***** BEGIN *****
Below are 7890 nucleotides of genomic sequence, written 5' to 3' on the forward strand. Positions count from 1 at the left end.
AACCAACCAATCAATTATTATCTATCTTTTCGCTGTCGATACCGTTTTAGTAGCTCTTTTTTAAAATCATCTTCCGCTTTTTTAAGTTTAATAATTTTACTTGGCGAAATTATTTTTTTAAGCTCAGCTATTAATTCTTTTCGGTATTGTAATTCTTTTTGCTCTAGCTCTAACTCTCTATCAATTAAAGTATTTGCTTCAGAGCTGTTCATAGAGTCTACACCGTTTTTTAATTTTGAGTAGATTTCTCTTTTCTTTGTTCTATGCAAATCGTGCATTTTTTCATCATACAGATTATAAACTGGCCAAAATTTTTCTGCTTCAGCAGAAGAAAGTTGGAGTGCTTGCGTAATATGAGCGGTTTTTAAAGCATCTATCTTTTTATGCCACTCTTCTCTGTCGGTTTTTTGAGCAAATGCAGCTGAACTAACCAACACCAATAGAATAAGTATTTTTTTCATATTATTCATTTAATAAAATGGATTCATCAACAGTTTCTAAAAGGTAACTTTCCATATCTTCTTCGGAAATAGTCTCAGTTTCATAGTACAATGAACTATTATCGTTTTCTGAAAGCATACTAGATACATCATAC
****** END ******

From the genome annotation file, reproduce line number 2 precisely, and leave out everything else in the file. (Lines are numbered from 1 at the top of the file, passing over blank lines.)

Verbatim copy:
AACCAACCAATCAATTATTATCTATCTTTTCGCTGTCGATACCGTTTTAGTAGCTCTTTTTTAAAATCATCTTCCGCTTTTTTAAGTTTAATAATTTTACTTGGCGAAATTATTTTTTTAAGCTCAGCTATTAATTCTTTTCGGTATTGTAATTCTTTTTGCTCTAGCTCTAACTCTCTATCAATTAAAGTATTTGCTTCAGAGCTGTTCATAGAGTCTACACCGTTTTTTAATTTTGAGTAGATTTCTCTTTTCTTTGTTCTATGCAAATCGTGCATTTTTTCATCATACAGATTATAAACTGGCCAAAATTTTTCTGCTTCAGCAGAAGAAAGTTGGAGTGCTTGCGTAATATGAGCGGTTTTTAAAGCATCTATCTTTTTATGCCACTCTTCTCTGTCGGTTTTTTGAGCAAATGCAGCTGAACTAACCAACACCAATAGAATAAGTATTTTTTTCATATTATTCATTTAATAAAATGGATTCATCAACAGTTTCTAAAAGGTAACTTTCCATATCTTCTTCGGAAATAGTCTCAGTTTCATAGTACAATGAACTATTATCGTTTTCTGAAAGCATACTAGATACATCATAC